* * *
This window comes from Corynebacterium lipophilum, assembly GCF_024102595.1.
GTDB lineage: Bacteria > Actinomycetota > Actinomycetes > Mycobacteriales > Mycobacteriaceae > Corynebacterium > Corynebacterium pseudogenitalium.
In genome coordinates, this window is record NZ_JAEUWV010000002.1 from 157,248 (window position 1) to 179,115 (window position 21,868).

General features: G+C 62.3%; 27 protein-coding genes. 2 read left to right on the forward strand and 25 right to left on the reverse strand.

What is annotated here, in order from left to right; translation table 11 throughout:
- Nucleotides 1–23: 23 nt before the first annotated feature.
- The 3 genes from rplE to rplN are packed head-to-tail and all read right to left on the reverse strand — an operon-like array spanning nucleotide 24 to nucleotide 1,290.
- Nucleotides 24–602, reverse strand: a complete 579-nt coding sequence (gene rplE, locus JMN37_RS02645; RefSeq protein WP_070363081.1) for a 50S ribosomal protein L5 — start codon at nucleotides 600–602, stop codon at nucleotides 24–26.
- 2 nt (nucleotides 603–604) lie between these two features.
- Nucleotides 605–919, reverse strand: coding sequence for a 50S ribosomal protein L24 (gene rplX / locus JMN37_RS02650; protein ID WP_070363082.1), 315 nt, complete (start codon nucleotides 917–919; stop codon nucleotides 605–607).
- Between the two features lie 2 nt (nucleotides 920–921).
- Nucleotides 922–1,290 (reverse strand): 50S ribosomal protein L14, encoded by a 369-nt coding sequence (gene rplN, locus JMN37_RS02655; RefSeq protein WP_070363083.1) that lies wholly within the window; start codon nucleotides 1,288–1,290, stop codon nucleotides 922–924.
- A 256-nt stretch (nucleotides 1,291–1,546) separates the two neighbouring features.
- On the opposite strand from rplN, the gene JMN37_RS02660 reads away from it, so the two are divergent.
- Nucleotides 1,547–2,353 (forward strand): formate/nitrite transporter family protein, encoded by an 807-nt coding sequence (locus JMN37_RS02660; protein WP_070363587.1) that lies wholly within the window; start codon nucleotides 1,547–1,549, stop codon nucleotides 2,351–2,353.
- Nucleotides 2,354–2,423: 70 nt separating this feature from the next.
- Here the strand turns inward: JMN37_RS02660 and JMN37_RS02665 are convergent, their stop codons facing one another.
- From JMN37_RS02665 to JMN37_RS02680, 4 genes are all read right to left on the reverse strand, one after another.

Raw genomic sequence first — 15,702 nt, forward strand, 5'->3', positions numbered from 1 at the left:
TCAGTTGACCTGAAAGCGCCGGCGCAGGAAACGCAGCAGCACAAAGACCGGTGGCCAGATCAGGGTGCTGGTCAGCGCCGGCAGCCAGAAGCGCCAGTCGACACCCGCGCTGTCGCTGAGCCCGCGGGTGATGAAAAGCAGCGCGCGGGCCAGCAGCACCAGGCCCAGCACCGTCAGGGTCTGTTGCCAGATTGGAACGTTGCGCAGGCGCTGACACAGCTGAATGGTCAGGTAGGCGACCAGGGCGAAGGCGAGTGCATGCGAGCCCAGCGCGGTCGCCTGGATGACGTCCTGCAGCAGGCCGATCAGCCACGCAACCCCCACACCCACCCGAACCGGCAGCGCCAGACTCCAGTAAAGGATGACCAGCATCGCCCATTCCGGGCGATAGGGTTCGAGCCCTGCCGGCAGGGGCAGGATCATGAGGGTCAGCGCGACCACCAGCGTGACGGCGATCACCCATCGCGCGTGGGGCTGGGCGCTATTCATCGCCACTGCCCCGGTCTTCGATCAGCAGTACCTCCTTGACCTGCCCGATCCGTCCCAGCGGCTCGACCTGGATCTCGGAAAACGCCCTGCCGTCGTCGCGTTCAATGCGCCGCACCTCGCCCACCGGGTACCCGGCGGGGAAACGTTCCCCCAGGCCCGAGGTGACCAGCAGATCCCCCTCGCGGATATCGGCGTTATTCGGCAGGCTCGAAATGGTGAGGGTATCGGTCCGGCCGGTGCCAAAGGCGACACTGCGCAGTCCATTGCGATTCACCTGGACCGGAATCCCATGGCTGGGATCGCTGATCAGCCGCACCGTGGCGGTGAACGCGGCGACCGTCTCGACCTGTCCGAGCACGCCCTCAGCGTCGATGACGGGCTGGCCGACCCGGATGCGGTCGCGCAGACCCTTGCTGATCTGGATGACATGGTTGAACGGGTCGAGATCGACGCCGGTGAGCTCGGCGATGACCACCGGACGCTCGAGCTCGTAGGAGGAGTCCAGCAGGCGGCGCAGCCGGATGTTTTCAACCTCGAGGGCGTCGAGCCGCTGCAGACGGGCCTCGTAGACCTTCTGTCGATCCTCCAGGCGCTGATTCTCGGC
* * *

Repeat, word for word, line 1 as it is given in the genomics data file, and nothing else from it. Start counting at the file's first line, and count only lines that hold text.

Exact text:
This window comes from Corynebacterium lipophilum, assembly GCF_024102595.1.